Similar issues arise in the case of organizational mortality. Deciding on the time of ending for an organization is complicated by “lingering death.” Some organizations lose members and capital and virtually cease operations, but retain a corporate identity. Though such organizations eventually disappear as corporate entities, legal disbanding may come long after operations cease. (Of course similar problems now arise in defining human mortality, since modern technology has greatly expanded the capacity to maintain vital functions on life support devices even after so-called brain death.) Given our focus, we define mortality in strictly organizational terms. An organization ends when it ceases to carry out routine actions that sustain its structure, maintain flows of resources, and secure the allegiance of members. For example, in our view a labor union that still has a charter and a national office but no labor contracts, no organizers, and no active locals has ended as a union. Likewise, a manufacturing firm that retains a corporate name but does not rent or own space, employ workers, or maintain contracts has ended as a manufacturing firm.

Subprocesses in the mortality process include:

  1. Formal dissolution: Some formal decision is made to end an organi- In the case of firms, this step often involves a declaration of bankruptcy. Bankruptcy may be followed by closure and sale of as-sets. But even if these do not occur, the restructured organization that emerges from bankruptcy with the same name usually has a radically different mode of organizing.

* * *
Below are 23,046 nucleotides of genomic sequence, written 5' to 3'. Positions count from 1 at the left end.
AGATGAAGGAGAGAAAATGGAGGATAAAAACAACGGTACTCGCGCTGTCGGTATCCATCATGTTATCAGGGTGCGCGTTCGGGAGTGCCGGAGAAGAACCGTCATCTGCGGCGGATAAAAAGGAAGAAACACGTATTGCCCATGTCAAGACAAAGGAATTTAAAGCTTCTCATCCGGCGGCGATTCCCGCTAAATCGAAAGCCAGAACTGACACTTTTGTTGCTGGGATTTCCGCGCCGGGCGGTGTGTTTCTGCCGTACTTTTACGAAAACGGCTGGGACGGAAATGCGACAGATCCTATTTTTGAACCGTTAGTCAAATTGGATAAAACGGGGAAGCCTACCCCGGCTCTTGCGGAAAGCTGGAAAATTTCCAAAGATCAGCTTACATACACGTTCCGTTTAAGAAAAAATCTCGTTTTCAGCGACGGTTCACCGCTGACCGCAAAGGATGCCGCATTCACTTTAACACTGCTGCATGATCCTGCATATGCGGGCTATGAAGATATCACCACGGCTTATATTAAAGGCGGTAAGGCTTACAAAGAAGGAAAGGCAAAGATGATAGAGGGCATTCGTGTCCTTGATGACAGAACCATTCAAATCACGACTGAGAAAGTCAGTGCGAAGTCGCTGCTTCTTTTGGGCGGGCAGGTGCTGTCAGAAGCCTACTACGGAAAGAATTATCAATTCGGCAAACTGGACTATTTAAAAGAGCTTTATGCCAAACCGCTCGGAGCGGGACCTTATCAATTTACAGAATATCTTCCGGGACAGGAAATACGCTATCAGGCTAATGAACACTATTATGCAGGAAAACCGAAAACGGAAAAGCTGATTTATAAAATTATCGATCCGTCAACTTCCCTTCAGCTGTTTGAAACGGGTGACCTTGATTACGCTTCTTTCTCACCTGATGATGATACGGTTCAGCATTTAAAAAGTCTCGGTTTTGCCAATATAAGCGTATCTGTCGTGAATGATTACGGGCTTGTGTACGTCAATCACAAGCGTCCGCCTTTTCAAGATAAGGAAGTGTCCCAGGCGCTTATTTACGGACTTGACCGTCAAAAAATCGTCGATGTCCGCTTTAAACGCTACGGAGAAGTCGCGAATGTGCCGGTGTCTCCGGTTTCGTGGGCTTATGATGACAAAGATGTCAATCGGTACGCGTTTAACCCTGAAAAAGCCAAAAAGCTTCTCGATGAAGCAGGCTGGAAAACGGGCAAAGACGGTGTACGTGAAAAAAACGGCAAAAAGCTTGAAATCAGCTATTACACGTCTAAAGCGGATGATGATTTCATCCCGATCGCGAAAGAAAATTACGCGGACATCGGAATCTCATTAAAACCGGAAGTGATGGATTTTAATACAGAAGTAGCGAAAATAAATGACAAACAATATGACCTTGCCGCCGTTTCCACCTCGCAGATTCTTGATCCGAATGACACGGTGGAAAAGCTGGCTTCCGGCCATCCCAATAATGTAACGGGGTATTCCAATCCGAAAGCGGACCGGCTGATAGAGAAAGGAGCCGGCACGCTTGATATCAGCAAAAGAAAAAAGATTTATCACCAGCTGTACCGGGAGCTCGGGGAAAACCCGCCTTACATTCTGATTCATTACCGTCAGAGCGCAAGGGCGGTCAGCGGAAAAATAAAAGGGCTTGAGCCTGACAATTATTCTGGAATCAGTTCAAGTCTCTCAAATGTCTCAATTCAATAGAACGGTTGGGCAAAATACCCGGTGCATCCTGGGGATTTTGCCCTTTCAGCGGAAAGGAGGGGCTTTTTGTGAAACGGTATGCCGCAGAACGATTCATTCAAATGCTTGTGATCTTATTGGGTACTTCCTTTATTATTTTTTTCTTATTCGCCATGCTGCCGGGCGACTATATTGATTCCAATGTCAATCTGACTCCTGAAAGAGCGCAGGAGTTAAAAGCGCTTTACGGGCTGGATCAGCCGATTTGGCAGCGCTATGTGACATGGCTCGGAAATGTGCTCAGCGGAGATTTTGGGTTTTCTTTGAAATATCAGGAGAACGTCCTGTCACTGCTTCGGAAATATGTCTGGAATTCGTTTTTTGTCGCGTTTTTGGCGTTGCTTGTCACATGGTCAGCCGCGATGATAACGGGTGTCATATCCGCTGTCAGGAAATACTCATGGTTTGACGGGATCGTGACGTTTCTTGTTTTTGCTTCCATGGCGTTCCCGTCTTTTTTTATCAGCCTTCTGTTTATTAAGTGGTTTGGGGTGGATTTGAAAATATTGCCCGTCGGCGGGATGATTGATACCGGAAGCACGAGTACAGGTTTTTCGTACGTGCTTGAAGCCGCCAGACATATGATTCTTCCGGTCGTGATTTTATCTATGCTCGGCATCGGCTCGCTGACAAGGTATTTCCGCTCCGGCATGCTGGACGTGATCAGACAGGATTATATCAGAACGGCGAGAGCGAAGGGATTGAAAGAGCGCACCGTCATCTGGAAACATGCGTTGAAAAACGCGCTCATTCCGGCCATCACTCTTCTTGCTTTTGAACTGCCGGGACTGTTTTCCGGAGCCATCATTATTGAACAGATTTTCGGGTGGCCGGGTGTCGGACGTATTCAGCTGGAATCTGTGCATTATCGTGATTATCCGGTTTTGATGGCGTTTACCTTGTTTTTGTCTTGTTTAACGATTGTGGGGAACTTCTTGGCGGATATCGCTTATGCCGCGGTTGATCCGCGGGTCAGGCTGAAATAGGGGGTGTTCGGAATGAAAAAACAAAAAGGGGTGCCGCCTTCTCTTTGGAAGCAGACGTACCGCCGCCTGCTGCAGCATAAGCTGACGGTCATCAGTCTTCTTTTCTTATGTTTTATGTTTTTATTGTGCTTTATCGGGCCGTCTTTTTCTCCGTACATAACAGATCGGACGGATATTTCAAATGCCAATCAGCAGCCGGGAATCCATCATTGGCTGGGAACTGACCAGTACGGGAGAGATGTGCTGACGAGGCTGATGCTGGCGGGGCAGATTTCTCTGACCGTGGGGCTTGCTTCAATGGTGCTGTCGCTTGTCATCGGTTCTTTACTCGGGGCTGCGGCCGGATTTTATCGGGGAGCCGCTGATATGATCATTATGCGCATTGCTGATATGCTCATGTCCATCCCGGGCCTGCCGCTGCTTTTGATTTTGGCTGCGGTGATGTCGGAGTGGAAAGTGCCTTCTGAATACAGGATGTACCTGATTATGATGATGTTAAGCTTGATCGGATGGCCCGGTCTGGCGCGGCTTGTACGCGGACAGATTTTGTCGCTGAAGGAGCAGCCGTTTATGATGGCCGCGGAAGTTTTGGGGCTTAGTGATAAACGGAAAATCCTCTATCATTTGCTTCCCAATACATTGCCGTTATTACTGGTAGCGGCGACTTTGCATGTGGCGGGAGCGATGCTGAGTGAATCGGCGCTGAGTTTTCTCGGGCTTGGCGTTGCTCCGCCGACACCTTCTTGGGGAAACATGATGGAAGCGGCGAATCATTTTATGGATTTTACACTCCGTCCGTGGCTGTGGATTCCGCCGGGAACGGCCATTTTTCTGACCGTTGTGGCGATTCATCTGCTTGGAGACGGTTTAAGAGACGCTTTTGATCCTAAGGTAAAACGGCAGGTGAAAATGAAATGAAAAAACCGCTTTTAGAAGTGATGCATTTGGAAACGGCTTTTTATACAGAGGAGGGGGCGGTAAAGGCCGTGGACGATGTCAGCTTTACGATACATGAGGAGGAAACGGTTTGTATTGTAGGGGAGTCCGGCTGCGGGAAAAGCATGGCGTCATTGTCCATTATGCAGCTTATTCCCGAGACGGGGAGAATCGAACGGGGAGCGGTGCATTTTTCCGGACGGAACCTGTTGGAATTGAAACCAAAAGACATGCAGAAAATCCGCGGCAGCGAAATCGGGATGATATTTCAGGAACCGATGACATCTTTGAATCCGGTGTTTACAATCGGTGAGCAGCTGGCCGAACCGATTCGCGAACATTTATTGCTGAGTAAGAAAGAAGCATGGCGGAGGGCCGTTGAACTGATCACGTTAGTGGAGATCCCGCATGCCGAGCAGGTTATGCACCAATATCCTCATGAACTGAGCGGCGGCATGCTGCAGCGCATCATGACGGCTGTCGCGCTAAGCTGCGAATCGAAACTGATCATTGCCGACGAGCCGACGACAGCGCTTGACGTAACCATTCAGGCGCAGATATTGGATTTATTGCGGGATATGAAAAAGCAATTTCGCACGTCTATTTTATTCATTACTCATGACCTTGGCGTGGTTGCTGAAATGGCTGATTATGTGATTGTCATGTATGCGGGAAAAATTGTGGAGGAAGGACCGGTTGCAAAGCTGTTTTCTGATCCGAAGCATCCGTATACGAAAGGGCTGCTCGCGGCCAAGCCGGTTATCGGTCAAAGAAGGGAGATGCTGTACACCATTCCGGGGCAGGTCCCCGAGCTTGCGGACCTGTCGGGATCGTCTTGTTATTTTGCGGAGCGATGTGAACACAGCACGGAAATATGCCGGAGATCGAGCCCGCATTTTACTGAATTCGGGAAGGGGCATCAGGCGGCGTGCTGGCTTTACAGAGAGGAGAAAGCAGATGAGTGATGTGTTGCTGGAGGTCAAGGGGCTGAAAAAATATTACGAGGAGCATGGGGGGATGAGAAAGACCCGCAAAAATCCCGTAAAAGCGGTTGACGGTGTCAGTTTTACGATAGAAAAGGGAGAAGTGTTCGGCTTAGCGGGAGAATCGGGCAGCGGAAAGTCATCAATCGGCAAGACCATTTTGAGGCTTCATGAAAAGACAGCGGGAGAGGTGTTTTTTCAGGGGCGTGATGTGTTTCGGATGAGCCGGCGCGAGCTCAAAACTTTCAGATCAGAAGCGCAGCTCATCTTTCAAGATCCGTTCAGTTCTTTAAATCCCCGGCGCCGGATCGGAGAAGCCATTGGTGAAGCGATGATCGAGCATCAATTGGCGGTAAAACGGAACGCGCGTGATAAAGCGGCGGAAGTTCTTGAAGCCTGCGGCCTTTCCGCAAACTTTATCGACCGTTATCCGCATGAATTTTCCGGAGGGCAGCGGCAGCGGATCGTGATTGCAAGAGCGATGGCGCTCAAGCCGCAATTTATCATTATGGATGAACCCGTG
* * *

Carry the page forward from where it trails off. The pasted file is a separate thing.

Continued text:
1. Resource contraction: Organizations, especially those tied to an area or to a technology, often experience a period of protracted decline in resources prior to failure.
  1. Loss of participation: Employees are laid off or quit, members re-sign, board members resign, regular customers and suppliers withdraw.
  1. Disorganization: The structure dissolves as people’s behavior no longer fits customary organizational roles, deviant behavior abounds, and coercive power replaces authority. This is the common pattern observed in military units defeated in battle.
  2. Cessation of operations: The organization no longer makes its prod-ucts, provides its services, or processes information. Whatever it claims to be doing is no longer done.